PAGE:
Induction of glutamine synthetase and transient co-expression with carbamoylphosphate synthetase in hepatocytes transplanted into fat pads of syngeneic hosts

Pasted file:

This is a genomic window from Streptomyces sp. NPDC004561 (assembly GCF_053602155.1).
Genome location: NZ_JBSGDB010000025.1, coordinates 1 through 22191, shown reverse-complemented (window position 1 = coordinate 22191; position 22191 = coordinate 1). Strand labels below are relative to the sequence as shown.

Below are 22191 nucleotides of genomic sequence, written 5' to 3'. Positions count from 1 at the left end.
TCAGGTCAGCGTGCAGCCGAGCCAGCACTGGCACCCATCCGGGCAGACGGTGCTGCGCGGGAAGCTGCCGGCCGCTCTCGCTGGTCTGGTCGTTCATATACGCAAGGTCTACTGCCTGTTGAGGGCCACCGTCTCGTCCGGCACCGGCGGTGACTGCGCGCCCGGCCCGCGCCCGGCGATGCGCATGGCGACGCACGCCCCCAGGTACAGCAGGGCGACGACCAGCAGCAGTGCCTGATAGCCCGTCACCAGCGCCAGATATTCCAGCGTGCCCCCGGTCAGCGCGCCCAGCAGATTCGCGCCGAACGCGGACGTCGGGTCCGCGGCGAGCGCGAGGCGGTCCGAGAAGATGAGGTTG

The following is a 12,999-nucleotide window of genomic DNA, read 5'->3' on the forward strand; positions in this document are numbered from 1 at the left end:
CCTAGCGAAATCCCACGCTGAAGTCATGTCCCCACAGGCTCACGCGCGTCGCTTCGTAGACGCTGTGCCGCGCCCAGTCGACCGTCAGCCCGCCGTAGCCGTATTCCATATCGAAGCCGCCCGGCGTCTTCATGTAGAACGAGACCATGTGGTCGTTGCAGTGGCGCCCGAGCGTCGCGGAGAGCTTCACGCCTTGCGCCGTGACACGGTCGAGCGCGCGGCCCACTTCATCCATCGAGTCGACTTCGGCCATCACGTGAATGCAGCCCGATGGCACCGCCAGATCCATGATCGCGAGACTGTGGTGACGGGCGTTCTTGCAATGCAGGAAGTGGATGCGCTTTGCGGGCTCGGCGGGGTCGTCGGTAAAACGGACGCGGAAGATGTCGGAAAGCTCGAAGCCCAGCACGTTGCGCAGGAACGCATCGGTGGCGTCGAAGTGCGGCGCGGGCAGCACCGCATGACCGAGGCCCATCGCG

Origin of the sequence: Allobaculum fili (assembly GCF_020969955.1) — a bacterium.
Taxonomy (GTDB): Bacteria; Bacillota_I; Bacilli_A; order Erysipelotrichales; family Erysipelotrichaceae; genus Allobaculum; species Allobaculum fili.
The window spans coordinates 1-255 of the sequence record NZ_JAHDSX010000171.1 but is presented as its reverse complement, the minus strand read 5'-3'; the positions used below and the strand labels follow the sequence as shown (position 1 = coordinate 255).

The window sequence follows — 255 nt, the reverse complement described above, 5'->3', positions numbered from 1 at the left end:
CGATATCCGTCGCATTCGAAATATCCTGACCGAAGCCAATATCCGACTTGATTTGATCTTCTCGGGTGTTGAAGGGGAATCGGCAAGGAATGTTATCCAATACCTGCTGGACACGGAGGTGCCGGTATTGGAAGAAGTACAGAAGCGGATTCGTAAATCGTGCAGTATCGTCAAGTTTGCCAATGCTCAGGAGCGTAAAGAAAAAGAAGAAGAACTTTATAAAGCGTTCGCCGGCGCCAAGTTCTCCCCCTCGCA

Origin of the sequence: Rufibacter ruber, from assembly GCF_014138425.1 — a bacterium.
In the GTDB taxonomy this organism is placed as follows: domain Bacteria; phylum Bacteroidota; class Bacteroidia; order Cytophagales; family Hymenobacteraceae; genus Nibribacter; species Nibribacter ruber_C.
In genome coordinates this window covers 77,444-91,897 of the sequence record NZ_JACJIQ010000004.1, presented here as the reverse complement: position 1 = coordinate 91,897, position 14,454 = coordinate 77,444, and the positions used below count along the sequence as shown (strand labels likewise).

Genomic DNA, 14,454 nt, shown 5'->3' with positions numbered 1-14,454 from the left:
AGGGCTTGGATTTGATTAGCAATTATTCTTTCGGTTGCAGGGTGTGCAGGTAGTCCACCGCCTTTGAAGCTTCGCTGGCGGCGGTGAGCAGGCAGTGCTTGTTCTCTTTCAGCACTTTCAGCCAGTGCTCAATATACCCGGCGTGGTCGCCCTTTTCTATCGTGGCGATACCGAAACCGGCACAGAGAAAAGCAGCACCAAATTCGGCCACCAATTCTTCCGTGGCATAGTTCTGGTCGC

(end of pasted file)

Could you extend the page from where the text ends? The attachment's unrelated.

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Isolated rat hepatocytes were transplanted into the interscapular and both anterior lateral fat pads of hepatectomized syngeneic rats. At various time points following transplantation, the fat pads were removed, fixed and embedded in paraffin. Serial sections were stained for glutamine synthetase (GS) and carbamoylphosphate synthetase (CPS) using specific antisera and the PAP technique. The initially low fraction of GS+-heptatocytes remained low up to the fourth day, then increased strikingly up to almost 100% and declined gradually after the 14th day. In contrast, the number of CPS+-cells declined continuously to about 30% after 28 days. If the animals were exposed to CCl4 prior to the isolation of the hepatocytes in order to reduce the number of GS+-cells in the initial cell suspension similar results were obtained and no difference in the probability of the colony formation was noted between this and the normal hepatocyte suspensions indicating that the appearance of the GS+-phenotype was not due to a selective survival of these cells. Analysis of the staining intensity of the transplanted hepatocytes revealed the appearance of two populations of GS+-hepatocytes, one with a strong and one with a weak staining, during the course of formation of larger nodules, while only a single weakly stained population could be discerned with respect to the staining for CPS. These results demonstrate that all hepatocytes or at least their descendents can be induced to express GS by the environmental conditions of the fat pads, and that GS and CPS can be co-expressed with an apparently reciprocal relationship.
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